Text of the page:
Upon IAV-IBV co-infection, while for untreated cells the proportion of IBV-mCherry-positive cells was increased (77 and 82%, Figures 6A,B) compared to cells infected with IBV alone (29 and 39%, Figures 6A,B), no such increase was observed in nucleozin- or pimodivir- treated-cells (40–44% and 33–36% mCherry-positive cells in co-infected cells, respectively, compared to 29–39% for cells infected with IBV alone) (Figures 6A,B, compare red hatched and solid bars). Similar results were obtained in two other experiments (Supplementary Figure S4). These results indicate that transcription/replication of IAV or a later step is required to enhance IBV infection upon heterotypic co-infection.

Discussion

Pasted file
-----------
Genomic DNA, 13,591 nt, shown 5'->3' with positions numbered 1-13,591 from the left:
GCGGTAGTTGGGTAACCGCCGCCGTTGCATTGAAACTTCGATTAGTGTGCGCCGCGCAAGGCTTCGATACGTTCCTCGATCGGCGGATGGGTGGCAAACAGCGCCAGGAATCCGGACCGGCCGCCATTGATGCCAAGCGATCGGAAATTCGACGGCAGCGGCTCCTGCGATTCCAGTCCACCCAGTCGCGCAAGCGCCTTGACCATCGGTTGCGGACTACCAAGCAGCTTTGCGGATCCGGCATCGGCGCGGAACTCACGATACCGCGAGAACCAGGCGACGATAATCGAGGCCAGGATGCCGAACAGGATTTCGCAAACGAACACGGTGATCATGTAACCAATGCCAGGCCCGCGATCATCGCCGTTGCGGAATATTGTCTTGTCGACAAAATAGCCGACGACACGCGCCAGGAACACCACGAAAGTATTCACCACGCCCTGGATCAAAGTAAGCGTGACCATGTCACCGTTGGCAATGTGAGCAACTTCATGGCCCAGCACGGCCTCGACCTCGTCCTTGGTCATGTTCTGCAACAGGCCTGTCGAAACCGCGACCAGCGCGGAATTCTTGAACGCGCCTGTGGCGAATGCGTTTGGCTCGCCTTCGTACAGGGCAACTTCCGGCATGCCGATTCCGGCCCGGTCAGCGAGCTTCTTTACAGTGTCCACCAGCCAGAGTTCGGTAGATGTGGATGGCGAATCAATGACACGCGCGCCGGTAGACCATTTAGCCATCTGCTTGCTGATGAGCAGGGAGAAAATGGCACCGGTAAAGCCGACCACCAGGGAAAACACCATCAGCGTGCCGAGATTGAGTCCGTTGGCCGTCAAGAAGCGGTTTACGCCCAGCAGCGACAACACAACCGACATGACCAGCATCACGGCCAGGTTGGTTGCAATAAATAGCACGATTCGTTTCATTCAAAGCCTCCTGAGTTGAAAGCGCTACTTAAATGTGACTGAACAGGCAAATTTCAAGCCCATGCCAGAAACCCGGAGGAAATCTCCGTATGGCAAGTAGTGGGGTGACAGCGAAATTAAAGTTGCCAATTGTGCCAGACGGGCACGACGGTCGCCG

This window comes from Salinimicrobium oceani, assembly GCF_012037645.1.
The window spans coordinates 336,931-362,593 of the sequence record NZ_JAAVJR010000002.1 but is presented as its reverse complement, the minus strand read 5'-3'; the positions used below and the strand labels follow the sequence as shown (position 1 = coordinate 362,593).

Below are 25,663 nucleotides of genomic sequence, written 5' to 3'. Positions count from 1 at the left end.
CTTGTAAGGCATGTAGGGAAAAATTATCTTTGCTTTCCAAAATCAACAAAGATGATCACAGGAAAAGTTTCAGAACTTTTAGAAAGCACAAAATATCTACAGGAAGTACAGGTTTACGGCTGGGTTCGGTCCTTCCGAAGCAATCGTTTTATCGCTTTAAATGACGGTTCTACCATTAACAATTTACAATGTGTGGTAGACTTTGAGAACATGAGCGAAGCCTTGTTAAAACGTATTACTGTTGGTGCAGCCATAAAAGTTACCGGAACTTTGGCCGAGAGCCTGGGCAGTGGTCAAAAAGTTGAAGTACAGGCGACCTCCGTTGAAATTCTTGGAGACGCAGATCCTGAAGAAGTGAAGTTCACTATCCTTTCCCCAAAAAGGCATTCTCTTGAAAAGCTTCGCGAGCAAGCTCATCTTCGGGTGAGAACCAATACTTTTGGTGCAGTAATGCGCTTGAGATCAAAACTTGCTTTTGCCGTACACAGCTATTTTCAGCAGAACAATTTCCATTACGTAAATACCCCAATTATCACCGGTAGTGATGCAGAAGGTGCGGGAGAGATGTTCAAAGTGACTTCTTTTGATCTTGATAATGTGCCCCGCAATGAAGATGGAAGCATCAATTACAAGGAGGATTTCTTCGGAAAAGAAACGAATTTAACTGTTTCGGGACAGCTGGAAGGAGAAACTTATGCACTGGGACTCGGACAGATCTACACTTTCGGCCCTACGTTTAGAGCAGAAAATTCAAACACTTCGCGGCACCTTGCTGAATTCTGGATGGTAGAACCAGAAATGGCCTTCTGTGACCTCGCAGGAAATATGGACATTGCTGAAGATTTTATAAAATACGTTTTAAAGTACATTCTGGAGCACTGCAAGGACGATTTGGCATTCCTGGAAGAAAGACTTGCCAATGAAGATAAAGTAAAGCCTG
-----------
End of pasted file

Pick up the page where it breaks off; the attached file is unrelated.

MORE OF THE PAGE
In this study, we developed an original and efficient system to investigate the effects of heterotypic co-infections between IAV and IBV using fluorescent reporter viruses of both viral types. Viral interference is the situation whereby the replication of one virus interferes with the replication of another virus. It has been shown from earlier studies that IBV interferes with IAV replication (Tobita and Ohori, 1979; Mikheeva and Ghendon, 1982; Kaverin et al., 1983; Aoki et al., 1984; Wanitchang et al., 2012). Wanitchang et al. (2012) have shown that infection with a wild-type B/Lee/40 or B/Maryland/2/59 virus inhibited the replication of a recombinant IAV harboring a DsRed reporter gene in the A/PR/8/34 background. However, they did not assess the effect of IAV on IBV infection. Here, we applied a strategy similar to the one used previously to engineer recombinant IAV or IBV from the B/Yamagata lineage (Diot et al., 2016; Biquand et al., 2017) to produce a recombinant mCherry-expressing IBV in a B/Brisbane/60/2008 background (B/Victoria lineage). We set up experimental conditions in which IBV-mCherry infection of A549 cells resulted in the detection of 20–60% of mCherry-positive cells at 6 hpi, which allowed us to assess quantitatively the mutual interference between IAV and IBV.